• It could be able to pick up on some of your habits, such as when and how long you’re usually on the go.
  • It tracks your location, the number of steps you take, your heart rate, and the fine movements of your hand.
  • It has your credit card information, which skilled hackers can obtain.

How is your smartwatch used to collect the data?

Your smartwatch is undoubtedly one of your favorite devices since it can do so many things. To make/receive calls and send text messages, you can use your smartwatch instead of your phone. Other capabilities that your smartwatch can assist you with include sleep monitoring and fitness tracking.

Smartwatches have built-in acceleration sensors (accelerometers) and rotation sensors (gyroscopes) to accomplish this.

Accelerometers are used to track the variations in your arm’s movement over time. Gyroscopes can assist you in counting steps and determining your current location. As a result, you can see how a smartwatch can be used to tell where you are, when you’re moving, and how long you’ve been moving.

How To Prevent Your Smartwatch From Spying On You 

Finger taps messenger icon on blue smart watch

The fact that your smartwatch can be used to spy on you does not mean you should discard it or refuse to buy one. You can do a few things to make sure your smartwatch isn’t being used to spy on you.

Abnormal Activity

Refuse unidentified permissions. When you receive notifications from the app, such as seeking permission to send geolocation or retrieve user account information, refuse unrecognized permissions. You should be aware that someone is attempting to hack into your smartwatch. Refuse to let them go any further.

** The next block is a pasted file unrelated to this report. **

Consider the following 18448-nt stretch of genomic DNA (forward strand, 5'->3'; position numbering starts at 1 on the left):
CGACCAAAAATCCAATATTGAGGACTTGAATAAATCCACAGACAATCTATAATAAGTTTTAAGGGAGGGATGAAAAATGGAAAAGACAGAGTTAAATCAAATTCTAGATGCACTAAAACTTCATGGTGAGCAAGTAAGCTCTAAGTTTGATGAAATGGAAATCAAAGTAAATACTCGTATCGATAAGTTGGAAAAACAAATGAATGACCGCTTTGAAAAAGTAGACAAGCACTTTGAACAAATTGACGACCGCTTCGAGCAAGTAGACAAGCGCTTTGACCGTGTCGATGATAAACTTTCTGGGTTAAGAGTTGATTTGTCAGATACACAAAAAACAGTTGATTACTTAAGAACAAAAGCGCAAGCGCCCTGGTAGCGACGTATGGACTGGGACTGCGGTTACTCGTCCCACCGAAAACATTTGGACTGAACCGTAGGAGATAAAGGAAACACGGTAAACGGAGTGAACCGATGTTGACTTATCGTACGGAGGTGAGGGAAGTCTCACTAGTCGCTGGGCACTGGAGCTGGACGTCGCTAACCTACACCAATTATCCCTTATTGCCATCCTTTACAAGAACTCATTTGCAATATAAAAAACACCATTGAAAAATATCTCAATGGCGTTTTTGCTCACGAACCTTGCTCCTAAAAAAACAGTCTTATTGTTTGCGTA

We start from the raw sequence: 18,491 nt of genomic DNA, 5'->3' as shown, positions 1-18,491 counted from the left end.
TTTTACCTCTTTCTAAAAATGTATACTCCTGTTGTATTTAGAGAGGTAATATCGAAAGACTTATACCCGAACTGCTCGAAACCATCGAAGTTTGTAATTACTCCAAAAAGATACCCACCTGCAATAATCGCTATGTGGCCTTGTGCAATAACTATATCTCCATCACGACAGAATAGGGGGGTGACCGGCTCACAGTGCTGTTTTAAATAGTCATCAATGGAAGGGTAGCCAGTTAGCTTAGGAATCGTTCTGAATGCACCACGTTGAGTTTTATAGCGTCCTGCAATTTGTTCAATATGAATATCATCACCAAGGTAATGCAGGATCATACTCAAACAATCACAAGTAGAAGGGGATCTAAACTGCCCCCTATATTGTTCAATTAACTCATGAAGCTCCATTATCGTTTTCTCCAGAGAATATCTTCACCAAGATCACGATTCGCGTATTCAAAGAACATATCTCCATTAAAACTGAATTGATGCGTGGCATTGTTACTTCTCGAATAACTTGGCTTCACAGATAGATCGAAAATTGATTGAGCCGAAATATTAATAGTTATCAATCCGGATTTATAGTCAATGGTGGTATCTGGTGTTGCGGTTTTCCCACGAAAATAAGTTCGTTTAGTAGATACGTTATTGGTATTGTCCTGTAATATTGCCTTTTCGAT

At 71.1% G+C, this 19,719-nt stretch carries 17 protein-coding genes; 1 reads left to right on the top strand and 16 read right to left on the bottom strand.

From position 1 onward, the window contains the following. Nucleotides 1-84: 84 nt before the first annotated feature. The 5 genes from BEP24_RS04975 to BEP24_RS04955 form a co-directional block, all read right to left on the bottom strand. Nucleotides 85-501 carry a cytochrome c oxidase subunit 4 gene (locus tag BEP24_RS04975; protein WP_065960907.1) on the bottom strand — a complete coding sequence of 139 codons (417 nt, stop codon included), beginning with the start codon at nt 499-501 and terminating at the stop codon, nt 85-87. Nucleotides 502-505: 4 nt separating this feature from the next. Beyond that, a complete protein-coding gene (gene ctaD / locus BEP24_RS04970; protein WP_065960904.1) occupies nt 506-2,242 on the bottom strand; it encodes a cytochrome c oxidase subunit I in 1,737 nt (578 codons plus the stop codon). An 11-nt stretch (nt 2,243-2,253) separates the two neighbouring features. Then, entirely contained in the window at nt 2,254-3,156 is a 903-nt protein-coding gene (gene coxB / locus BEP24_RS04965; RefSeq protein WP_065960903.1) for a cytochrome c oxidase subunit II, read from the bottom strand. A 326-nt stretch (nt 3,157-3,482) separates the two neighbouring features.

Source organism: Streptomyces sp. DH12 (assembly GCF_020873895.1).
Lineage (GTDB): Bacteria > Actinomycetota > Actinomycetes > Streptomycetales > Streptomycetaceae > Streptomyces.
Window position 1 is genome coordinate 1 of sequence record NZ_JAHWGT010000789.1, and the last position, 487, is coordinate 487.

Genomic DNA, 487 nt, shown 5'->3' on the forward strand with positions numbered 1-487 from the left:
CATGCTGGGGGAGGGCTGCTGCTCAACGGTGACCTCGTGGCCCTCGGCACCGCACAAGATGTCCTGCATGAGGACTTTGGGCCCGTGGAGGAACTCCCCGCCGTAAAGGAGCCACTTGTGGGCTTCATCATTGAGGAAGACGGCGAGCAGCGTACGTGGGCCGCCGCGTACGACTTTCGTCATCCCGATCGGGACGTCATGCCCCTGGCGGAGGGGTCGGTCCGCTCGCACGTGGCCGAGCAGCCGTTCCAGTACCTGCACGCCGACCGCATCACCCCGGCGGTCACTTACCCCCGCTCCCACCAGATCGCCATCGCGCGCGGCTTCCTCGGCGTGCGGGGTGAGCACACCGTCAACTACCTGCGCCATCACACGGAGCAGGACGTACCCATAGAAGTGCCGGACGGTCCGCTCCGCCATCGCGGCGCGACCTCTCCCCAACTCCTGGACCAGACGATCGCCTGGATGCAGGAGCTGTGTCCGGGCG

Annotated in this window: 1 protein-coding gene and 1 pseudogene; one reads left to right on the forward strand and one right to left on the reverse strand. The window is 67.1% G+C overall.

Fast Battery Consumption

Notice when the battery dries up too fast. You may notice that the battery on your smartwatch is draining too quickly. This could indicate that the smartwatch is connected to another device or that you have too many apps installed.

It’s possible that applications are being used to spy on you. The best you can do is to delete or uninstall any apps you don’t use regularly.

Avoid Open WiFi

Ensure your WiFi is secure. An open wireless network can be hazardous because anyone can monitor your internet activities.

When conducting sensitive online transactions, the safest option is to use your mobile network or a VPN. Because a private encrypted channel is used by both the mobile network and the VPN, if someone is watching your traffic, they won’t be able to see what you’re up to.

Update Apps and Software

Keep your apps and smartwatch software updated. Make sure that you continually update your apps and software whenever new updates are available. These updates contain more protections for your smartwatch to prevent hacking. When you update your apps and software regularly you are keeping up with the latest protections.


At this point, you must be wondering whether buying a smartwatch or keeping the one you already have is a good idea after all. If the advantages outweigh the disadvantages, go ahead and purchase, but make sure you understand how to protect yourself against hacking.